Hargreaves Lansdown has launched a digital service to make it easier for customers to cast their votes as shareholders, following moves by its competitors to boost participation among individual investors.
Clients of the UK’s largest retail investment platform can now vote and request to attend meetings online. The new system replaces a manual one which relied on emails, webchat or a phone call to the platform’s help desk.
“Individual retail investors hold around 50 per cent of UK shares yet their views on company performance, diversity and climate change are still very much overlooked,” said Tom Lee, head of trading proposition at the platform. “This solution gives our clients a greater say on the governance of these companies.”
The system, run by technical services provider Broadridge, eases the voting process for Hargreaves’s 1.7mn customers, who can invest in about 5,800 UK and EU shares on the platform.
Its move follows similar launches by rivals. Platforms including AJ Bell and Fidelity International already offer online voting services, with Fidelity partnering with Broadridge in 2018.
Two years ago Interactive Investor went further, automatically opting in all its clients to receive voting notifications. It observed a marked increase in votes processed and plans to add voting options to its mobile app later this year.
Richard Wilson, chief executive of Interactive Investor, said this month that the cost of improving access to voting was minimal and should not be a barrier for competing platforms.
Hargreaves Lansdown’s clients will not receive email alerts at this stage but will be automatically opted in to the service, with voting rights attached to around half of all tradeable equities on the platform.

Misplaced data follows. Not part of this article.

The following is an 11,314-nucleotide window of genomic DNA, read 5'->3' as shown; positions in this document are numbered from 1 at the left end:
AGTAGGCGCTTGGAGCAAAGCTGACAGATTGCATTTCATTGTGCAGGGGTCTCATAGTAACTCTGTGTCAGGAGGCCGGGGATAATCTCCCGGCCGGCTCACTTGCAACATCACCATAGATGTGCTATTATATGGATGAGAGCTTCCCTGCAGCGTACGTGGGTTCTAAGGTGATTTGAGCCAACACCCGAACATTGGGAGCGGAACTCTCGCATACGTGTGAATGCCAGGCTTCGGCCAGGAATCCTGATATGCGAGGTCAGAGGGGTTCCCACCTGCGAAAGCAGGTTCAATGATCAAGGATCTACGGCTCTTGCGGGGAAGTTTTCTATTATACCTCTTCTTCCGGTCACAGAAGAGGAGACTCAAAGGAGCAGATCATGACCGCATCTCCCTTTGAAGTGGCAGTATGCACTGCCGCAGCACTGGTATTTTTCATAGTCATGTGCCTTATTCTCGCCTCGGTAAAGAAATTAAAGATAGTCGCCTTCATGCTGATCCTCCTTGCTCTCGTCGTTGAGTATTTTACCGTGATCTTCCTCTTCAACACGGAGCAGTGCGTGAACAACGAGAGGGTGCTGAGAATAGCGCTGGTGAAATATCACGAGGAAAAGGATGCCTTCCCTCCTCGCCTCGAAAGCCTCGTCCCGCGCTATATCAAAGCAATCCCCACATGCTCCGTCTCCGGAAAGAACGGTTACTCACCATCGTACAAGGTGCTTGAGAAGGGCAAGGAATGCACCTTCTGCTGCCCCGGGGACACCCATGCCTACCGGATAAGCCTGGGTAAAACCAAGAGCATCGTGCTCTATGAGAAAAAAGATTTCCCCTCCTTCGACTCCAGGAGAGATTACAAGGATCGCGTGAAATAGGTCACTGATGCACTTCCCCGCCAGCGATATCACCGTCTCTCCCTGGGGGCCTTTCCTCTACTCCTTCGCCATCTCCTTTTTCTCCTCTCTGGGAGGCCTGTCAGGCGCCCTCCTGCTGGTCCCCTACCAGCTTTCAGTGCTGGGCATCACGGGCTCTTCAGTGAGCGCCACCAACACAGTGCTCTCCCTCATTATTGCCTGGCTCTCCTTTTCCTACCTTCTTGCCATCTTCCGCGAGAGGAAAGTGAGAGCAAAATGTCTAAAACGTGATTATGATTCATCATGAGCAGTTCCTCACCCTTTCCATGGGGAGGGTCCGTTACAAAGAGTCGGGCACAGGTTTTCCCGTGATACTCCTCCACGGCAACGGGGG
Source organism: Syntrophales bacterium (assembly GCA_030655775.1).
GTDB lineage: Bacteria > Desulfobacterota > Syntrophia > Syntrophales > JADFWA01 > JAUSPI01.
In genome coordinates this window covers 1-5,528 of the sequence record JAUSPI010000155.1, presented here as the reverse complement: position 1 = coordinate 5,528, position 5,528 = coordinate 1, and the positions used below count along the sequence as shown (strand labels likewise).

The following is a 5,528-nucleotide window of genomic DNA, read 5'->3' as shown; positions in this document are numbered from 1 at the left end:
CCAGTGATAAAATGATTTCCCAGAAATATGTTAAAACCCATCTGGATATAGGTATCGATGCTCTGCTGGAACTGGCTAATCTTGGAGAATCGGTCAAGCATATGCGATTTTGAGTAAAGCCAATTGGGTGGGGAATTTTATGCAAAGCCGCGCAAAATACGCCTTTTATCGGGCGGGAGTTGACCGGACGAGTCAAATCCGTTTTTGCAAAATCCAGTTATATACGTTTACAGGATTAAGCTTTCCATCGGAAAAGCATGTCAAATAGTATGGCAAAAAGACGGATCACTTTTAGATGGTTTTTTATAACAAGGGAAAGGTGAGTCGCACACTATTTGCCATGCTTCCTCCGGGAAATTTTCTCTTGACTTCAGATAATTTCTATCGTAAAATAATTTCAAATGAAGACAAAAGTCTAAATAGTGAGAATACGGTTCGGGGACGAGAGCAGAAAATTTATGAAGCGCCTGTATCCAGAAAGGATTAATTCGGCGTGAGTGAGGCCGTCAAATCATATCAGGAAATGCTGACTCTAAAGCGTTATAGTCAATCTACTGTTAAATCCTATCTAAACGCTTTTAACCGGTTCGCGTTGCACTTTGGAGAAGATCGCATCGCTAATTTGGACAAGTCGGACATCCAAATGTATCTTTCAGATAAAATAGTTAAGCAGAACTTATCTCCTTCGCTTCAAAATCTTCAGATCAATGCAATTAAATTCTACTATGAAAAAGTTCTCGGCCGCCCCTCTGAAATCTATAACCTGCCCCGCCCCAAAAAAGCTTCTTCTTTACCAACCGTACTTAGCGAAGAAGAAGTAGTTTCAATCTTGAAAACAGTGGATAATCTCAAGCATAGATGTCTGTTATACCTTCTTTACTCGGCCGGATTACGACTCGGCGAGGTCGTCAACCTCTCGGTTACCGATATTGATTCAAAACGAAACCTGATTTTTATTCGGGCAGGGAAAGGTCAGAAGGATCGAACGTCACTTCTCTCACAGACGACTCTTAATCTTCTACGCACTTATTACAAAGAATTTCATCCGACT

“Many still hold the view that even after the implementation of enhanced services, the utilisation by end investors will be quite low,” said Demi Derem, a Broadridge general manager. Around 1 per cent of Hargreaves Lansdown’s users who were eligible to vote did so last year.
Derem said Hargreaves Lansdown’s new service would support customers with a growing interest in influencing the shape and direction of companies.
Shareholder groups have complained in recent years that the nominee system for votes, under which platforms appoint investors as proxies, leaves ownership unclear and has hampered retail investors looking to organise action on issues such as corporate pay and climate change.
Institutional investors with large shareholdings wield more influence over public companies’ policies than their retail counterparts. “Private investors only get to voice their concerns once every 12 months at AGMs,” Lee said. “unlike institutional investors who often have the ears of company boards.”
It remains a concern that platform customers may struggle to access information on voting, according to Chris Bredin at consultants Lang Cat Financial. He said steps to make voting easier were positive, but that platforms needed to create content highlighting the ability to vote and its importance.
Bestinvest, another platform, said voting was a lower priority for its retail clients than lower-cost financial advice. Though clients can request to vote via a secure message on the platform, it said most took a less active role in their investments.